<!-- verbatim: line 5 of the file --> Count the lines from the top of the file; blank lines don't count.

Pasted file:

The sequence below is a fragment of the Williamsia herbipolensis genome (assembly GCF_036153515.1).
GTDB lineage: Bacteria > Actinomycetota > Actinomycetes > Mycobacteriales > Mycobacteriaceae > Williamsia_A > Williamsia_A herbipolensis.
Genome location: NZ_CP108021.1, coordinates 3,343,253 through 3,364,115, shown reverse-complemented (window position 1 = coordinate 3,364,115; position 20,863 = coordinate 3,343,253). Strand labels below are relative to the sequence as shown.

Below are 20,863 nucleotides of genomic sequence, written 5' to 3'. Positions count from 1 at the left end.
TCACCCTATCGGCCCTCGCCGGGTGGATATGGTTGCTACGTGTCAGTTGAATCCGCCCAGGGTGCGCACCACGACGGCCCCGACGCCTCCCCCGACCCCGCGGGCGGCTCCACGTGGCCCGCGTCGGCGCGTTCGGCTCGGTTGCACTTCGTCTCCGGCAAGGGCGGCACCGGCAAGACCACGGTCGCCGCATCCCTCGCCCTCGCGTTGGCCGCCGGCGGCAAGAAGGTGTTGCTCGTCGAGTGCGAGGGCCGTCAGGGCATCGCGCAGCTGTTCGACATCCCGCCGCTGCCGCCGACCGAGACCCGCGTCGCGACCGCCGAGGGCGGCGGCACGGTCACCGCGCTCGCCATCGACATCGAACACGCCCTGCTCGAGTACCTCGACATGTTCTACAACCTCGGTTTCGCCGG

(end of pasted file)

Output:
TCACCCTATCGGCCCTCGCCGGGTGGATATGGTTGCTACGTGTCAGTTGAATCCGCCCAGGGTGCGCACCACGACGGCCCCGACGCCTCCCCCGACCCCGCGGGCGGCTCCACGTGGCCCGCGTCGGCGCGTTCGGCTCGGTTGCACTTCGTCTCCGGCAAGGGCGGCACCGGCAAGACCACGGTCGCCGCATCCCTCGCCCTCGCGTTGGCCGCCGGCGGCAAGAAGGTGTTGCTCGTCGAGTGCGAGGGCCGTCAGGGCATCGCGCAGCTGTTCGACATCCCGCCGCTGCCGCCGACCGAGACCCGCGTCGCGACCGCCGAGGGCGGCGGCACGGTCACCGCGCTCGCCATCGACATCGAACACGCCCTGCTCGAGTACCTCGACATGTTCTACAACCTCGGTTTCGCCGG